In 2005-2006, in her theme "Collision of Past & Present", SeaHawkpainted Nightly Tunnel, Last Stand and Collision of the Past and Present, depicting this sociological event.She juxtaposes the past and the present, the ancient and the modern, the traditional with the contemporary. Her work comments on social and political themes of environment, justice, big government, the duality of technology and modernization and humans living in harmony with their animal neighbors.
The farming scenes are painted in bold swaths of vibrant color, the robin’s egg blue of the sky contrasting with the sienna-brown of the farm fields. Peasants in traditional straw hats bend down from the waist planting their fields and crops. Encroaching on the pastoral landscapes and on our vision are allusions to the creeping urbanization – high rises cast a shadow over the workers and building cranes hang suspended over the fields.
She also created a genre she calls Quantum Art, which depicts Chairman Mao Zedong, with his capitalist props: Marlboro cigarettes, cell phone, MacDonald french fries and drinking a can of Pepsi sitting alongside General Lin Biao, laptops open, as a metaphors of the Chinese government's pretensions to become global political, military and economic world powers.
About this painting:
New roulette designed by Chines Rulers, where gamblers from all over the world are wagering landmark buildings. Entire Chinese villages are in great demand and being used for wagers. Ghostly ladies dancers are entertaining players and the public. This painting won 27th place on 01/21/2007, of over 3,500 international artists, as one of THE 50 MOST FREQUENTLY SELECTED WORKS ADDED TO FAVORITES at London SAATCHI Gallery Online. Title: High Rulers Size: 72"x51'
About this painting:
Having rejected a proposed boycott of the 1936 Olympics in Berlin, the UNITED STATES might have given to Hitler a "green light"... and accepting 2008 Olympics in Beijing MAYBE it opened a "Blackhole" in our known World. This painting won 6th place on 01/21/2007, of over 3,500 international artists, as one of THE 50 MOST FREQUENTLY SELECTED WORKS ADDED TO FAVORITES at London SAATCHI Gallery Online. Title:Birth of Blackhole 52" x 73"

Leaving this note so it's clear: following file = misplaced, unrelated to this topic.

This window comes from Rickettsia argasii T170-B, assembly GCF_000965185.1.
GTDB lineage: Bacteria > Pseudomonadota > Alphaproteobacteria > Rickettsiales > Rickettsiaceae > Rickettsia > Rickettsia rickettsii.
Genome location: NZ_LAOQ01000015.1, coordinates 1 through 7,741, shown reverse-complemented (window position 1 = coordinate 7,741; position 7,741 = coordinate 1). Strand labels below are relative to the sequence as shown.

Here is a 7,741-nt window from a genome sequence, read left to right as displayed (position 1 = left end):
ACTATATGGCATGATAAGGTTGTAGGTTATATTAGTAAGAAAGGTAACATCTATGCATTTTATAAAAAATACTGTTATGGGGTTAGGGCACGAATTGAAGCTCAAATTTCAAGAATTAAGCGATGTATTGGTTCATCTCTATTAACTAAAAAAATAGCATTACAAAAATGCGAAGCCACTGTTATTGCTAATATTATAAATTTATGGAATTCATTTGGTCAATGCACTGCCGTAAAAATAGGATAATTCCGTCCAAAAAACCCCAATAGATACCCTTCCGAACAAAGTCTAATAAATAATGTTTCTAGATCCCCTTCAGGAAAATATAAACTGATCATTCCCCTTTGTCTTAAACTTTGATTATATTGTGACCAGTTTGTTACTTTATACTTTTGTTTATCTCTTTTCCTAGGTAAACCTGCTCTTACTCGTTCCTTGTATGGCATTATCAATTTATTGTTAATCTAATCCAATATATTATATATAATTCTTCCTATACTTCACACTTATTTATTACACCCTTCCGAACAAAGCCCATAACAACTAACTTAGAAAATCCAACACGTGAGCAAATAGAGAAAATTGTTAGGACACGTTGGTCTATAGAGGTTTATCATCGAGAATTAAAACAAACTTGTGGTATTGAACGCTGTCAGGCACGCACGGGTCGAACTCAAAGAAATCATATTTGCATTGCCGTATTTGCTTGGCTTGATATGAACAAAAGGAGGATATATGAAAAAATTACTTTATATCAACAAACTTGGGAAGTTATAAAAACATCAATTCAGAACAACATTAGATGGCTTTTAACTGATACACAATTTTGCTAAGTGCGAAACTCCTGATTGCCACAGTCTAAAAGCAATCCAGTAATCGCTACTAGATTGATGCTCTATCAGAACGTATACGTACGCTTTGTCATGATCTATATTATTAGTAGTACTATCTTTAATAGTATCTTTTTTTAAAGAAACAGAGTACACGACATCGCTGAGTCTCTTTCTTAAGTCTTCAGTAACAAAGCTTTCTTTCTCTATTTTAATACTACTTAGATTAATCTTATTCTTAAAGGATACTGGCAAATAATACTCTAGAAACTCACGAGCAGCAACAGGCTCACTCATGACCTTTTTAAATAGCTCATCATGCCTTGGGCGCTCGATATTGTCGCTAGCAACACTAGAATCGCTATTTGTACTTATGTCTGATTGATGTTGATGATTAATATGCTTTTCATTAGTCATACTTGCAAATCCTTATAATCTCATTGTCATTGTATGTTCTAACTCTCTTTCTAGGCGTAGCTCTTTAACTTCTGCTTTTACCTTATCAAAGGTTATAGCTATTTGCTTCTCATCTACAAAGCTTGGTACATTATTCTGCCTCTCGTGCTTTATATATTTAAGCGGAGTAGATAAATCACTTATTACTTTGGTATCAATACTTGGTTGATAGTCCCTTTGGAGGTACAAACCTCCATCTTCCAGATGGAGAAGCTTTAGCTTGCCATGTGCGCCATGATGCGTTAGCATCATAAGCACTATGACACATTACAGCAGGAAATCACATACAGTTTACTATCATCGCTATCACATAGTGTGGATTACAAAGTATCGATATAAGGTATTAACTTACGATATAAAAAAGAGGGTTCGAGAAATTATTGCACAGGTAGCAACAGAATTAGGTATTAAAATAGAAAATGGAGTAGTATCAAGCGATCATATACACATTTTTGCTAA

SeaHawk paints predominantly in a contemporary style. Her earlier works are surreal compared to her more recent realistic portrayals of people and city life.
She sees her differing styles as many branches of a tree as in in paths of life
A searcher, seeker and a spiritual person,SeaHawk is attuned to nature, energy, and her emotions as well as those of other people.
Says SeaHawk, “When I paint, I listen to my heart. I talk to myself and trust my intuition. I’m not afraid to follow my imagination; I feel nature guiding me as I work. Life is energy changing forms. Art and philosophy create positive energy. Good energy creates happiness. Life can be difficult and I want to create good energy and happiness with my work.”
"How can we all live together peacefully and find love? I believe that we as humans need to understand nature and energy as well as ourselves. Real love is energy going back and forth between two people, like a ping-pong ball."
It was that urge to look more deeply into herself and find true love that set her on her path to destiny. Says SeaHawk, "I studied enough and learned enough book knowledge. At some point I realized, life is not only about learning and work. I want true love. How can I depict love on canvas if it is something I have not experienced in my own life?" So, SeaHawk went on line in Beijing and found her true love in Mile Šeća, in New York City, also an artists.